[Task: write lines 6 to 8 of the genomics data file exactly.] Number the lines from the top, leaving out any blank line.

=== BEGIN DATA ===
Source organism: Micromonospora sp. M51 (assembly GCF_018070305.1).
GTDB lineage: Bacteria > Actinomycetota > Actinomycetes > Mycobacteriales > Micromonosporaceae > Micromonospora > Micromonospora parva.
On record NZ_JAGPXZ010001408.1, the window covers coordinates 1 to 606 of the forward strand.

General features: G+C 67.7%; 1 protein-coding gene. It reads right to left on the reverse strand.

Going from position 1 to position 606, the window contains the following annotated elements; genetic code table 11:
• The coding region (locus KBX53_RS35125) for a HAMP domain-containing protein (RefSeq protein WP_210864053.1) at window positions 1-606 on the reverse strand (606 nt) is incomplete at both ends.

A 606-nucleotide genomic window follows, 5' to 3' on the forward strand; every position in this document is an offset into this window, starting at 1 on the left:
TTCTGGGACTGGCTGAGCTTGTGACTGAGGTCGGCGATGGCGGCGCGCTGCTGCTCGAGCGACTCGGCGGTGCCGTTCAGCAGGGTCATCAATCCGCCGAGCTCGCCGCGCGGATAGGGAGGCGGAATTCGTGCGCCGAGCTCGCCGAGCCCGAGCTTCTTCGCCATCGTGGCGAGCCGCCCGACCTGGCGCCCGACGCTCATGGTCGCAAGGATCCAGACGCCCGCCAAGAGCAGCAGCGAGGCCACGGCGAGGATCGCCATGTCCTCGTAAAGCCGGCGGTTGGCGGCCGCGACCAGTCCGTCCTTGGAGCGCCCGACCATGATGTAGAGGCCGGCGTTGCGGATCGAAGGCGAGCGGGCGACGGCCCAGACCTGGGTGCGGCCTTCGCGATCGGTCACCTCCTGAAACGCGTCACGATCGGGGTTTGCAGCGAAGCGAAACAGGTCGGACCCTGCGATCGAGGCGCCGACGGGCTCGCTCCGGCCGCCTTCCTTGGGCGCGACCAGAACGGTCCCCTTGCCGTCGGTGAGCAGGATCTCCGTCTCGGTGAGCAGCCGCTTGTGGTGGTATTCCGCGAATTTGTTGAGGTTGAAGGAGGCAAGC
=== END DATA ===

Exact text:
• The coding region (locus KBX53_RS35125) for a HAMP domain-containing protein (RefSeq protein WP_210864053.1) at window positions 1-606 on the reverse strand (606 nt) is incomplete at both ends.

A 606-nucleotide genomic window follows, 5' to 3' on the forward strand; every position in this document is an offset into this window, starting at 1 on the left:
TTCTGGGACTGGCTGAGCTTGTGACTGAGGTCGGCGATGGCGGCGCGCTGCTGCTCGAGCGACTCGGCGGTGCCGTTCAGCAGGGTCATCAATCCGCCGAGCTCGCCGCGCGGATAGGGAGGCGGAATTCGTGCGCCGAGCTCGCCGAGCCCGAGCTTCTTCGCCATCGTGGCGAGCCGCCCGACCTGGCGCCCGACGCTCATGGTCGCAAGGATCCAGACGCCCGCCAAGAGCAGCAGCGAGGCCACGGCGAGGATCGCCATGTCCTCGTAAAGCCGGCGGTTGGCGGCCGCGACCAGTCCGTCCTTGGAGCGCCCGACCATGATGTAGAGGCCGGCGTTGCGGATCGAAGGCGAGCGGGCGACGGCCCAGACCTGGGTGCGGCCTTCGCGATCGGTCACCTCCTGAAACGCGTCACGATCGGGGTTTGCAGCGAAGCGAAACAGGTCGGACCCTGCGATCGAGGCGCCGACGGGCTCGCTCCGGCCGCCTTCCTTGGGCGCGACCAGAACGGTCCCCTTGCCGTCGGTGAGCAGGATCTCCGTCTCGGTGAGCAGCCGCTTGTGGTGGTATTCCGCGAATTTGTTGAGGTTGAAGGAGGCAAGC